'A Turkish drug dealer convicted five times including over commercial quantities of heroin, ice, ecstasy and cannabis was allowed to remain in Australia after the Administrative Appeals Tribunal quashed a decision to deport him.’
For some reason, of the 5,276 individuals who had their visas reinstated, News Corp seemed particularly interested in Candemir.
Ahmet had been on methadone since his October 2012 arrest. He stayed on the methadone and did not offend again. The 27 May 2017 deadline for the minister and his department to appeal the decision came and went with no further notifications. Ahmet and his daughter started a small business making and selling scented candles, and built a wholesale customer base so that the modest business was keeping its head up and growing.
Then, out of the blue, on 18 December 2017, Ahmet received a letter from the Department of Immigration and Border Protection, advising him that four weeks earlier, back on 8 November 2017, the Minister had overturned the AAT’s most recent decision and again revoked his visa.
The purpose of this letter is to advise you that on 8 November 2017 the Minister set aside the Administrative Appeals Tribunal's decision to revoke the original decision. The Minister cancelled your visa under s.501BA of the Migration Act because he was satisfied that you do not pass the character test due to of the operation of s. 501(6)(a) and the Minister was satisfied the cancellation was in the national interest.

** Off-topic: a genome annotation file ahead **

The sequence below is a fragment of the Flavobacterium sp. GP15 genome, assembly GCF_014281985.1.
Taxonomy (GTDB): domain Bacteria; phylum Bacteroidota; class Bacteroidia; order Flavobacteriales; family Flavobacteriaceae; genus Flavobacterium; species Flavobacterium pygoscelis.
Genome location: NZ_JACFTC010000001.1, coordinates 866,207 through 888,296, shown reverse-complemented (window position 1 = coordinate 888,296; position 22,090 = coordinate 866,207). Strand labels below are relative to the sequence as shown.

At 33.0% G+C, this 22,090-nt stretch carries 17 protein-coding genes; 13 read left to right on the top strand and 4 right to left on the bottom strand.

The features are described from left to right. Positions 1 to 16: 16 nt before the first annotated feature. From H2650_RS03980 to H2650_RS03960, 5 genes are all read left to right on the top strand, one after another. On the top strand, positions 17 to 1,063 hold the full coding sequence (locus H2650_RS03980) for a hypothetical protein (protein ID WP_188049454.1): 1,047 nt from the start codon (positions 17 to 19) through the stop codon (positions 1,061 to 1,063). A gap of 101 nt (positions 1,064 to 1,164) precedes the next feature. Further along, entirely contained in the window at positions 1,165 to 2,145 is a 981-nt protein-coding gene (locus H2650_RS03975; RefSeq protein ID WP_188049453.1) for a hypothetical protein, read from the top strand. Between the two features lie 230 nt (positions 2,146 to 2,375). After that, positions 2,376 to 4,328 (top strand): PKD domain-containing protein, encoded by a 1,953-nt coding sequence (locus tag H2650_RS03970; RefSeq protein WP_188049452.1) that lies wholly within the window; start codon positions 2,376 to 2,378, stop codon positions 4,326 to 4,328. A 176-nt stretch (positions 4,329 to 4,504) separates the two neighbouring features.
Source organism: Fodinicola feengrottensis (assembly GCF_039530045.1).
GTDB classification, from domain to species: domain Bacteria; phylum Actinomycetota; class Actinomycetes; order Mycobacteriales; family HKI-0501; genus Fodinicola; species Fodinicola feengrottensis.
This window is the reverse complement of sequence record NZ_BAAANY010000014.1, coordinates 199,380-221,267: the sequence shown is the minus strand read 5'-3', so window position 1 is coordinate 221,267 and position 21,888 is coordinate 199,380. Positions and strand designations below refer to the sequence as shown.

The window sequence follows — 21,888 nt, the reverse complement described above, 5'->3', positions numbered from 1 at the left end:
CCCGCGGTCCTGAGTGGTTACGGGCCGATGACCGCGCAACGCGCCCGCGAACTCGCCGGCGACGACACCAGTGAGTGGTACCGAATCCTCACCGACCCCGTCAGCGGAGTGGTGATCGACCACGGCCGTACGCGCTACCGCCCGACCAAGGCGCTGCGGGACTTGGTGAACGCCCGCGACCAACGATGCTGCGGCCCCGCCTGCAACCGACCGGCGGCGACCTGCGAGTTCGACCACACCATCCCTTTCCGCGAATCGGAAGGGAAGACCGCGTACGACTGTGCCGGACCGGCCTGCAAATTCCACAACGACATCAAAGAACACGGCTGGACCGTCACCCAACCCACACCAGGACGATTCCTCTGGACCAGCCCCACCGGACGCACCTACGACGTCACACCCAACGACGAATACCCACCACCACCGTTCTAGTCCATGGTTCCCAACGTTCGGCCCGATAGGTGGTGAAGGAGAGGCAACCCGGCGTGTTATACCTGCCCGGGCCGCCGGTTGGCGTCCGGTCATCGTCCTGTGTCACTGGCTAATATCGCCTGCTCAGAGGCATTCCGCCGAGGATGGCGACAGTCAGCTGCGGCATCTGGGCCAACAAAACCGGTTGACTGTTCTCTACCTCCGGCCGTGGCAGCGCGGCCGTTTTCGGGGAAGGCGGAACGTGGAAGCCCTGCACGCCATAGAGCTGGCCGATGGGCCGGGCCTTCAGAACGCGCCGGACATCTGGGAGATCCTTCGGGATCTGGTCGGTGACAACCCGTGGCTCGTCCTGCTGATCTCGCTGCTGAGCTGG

The date of revocation, 8 November 2017, was 31 weeks after Ahmet was handed his visa back. The date Ahmet was advised of the decision, 21 December, was 43 weeks later. Both were a lot more than 35 days.
Then, nothing. The Turkish drug dealer was ignored, free to live with his family and mingle in the community.
Until, on 13 November 2018, a full year after Dutton overturned the AAT’s decision, Border Force turned up at Ahmet’s unit block, stuck a finger over the security camera and rang the bell.
Ahmet was taken directly to Villawood, where he currently resides.